In brief, Bipolar Disorder (BP) interrupts people’s daily lives through symptoms of attention deficits, lack of insight, showing risky behaviors, inner uneasiness, and inconsistency in relationships.
Borderline Personality Disorder (BPD), however, comes into prominence by means of forming inconsistent and tense relationships, an inconsistent perception of self, self-harming behaviors, inconsistent emotional changes, difficulty in anger management, fear of abandonment, and impulsive behaviors.
While some studies consider Borderline Personality Disorder (BPD) to be a subtype of Bipolar Disorder (BD), some claim that BPD is a disorder that is independent of BD due to its specific clinical attributes. Neuroimaging methods are utilized in order to research whether these two disorders represent the same entity.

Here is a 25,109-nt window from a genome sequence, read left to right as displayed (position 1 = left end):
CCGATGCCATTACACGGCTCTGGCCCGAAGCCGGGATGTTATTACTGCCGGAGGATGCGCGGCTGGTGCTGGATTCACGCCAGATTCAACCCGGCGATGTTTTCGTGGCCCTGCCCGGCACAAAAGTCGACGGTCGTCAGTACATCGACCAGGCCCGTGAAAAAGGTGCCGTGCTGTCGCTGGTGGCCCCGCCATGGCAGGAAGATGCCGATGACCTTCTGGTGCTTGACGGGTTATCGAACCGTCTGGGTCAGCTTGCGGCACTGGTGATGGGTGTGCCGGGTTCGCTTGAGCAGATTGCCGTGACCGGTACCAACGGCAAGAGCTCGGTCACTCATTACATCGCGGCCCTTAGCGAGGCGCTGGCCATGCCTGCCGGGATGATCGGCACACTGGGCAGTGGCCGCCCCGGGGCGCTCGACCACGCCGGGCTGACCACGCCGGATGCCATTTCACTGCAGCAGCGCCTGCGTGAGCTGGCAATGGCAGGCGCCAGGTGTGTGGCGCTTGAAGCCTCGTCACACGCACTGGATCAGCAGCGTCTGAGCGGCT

Using the EEG method, it was researched whether there were any biological differences between Borderline Personality Disorder and Bipolar Disorder. As per the research results, more power was found in the fast and slow oscillations in the qEEG in both disorders. Structural neuroimaging studies report a reduction in the prefrontal cortex volume in both disorders.
Unstable mood, impulsivity, and showing behaviors with potentially damaging results are the similar behavioral findings spotted in both disorders. The study shows that these two clinical cases (BPD and BD) are biologically similar; nevertheless, more studies are required to account for the fundamental clinical differences between Borderline Personality Disorder and Bipolar Disorder.
Arikan, M. K., Metin, B., Gunver, M. G., & Tarhan, N. (2019). Borderline Personality and Bipolar Disorders Cannot Be Differentiated Electrophysiologically. Clinical EEG and Neuroscience.